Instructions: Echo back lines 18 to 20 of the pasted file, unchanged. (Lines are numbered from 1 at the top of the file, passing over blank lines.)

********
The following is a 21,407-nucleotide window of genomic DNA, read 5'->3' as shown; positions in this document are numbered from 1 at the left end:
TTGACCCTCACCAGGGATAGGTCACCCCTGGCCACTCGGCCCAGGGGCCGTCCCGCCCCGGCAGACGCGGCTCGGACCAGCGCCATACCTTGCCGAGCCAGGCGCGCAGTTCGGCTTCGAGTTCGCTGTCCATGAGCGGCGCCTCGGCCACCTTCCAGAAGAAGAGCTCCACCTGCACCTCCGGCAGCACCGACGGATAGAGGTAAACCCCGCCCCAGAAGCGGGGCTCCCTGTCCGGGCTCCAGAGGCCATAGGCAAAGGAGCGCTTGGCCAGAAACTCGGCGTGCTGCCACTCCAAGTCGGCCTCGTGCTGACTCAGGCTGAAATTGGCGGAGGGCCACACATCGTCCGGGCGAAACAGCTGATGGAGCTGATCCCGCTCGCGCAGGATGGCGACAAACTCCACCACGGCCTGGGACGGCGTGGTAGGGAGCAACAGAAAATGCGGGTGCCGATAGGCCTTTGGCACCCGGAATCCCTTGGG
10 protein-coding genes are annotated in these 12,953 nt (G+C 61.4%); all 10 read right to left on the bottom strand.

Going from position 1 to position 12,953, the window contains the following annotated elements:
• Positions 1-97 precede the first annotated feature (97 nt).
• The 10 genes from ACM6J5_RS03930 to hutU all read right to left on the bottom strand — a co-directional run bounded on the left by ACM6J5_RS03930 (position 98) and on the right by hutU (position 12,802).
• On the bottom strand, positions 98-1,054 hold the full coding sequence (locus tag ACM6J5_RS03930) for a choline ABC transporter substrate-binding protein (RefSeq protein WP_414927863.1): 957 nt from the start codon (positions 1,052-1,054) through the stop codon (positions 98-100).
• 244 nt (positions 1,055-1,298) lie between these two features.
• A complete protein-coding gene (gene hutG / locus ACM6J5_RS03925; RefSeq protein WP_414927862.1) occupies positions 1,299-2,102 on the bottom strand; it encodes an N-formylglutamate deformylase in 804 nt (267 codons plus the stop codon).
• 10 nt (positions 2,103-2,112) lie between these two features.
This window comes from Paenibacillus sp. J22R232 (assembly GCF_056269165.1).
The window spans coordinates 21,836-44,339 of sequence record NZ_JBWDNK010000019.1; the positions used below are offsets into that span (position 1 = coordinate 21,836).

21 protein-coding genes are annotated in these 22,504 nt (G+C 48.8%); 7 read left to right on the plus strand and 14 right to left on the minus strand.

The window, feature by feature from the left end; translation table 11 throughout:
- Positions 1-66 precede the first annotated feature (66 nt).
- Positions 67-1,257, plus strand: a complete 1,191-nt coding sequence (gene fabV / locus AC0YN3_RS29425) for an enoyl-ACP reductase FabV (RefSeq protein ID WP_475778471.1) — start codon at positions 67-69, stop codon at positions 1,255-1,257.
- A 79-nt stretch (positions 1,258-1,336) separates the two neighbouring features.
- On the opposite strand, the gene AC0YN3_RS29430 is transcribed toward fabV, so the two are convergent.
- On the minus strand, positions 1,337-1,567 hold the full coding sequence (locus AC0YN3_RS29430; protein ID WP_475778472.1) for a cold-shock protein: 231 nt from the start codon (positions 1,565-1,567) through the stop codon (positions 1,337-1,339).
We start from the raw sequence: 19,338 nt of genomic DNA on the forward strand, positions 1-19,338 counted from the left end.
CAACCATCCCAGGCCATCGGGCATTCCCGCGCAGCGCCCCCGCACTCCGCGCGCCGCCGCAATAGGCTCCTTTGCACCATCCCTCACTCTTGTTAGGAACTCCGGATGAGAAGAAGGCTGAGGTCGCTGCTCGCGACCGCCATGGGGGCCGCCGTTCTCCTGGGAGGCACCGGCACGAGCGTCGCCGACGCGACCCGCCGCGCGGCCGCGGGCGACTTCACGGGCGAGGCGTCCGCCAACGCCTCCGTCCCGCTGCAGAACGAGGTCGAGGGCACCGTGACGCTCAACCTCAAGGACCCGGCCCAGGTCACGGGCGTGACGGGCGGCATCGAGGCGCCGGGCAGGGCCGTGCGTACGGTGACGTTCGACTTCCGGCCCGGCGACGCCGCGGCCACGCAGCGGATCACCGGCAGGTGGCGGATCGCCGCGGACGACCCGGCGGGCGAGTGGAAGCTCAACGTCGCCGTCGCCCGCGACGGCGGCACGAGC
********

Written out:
- On the opposite strand, the gene AC0YN3_RS29430 is transcribed toward fabV, so the two are convergent.
- On the minus strand, positions 1,337-1,567 hold the full coding sequence (locus AC0YN3_RS29430; protein ID WP_475778472.1) for a cold-shock protein: 231 nt from the start codon (positions 1,565-1,567) through the stop codon (positions 1,337-1,339).
We start from the raw sequence: 19,338 nt of genomic DNA on the forward strand, positions 1-19,338 counted from the left end.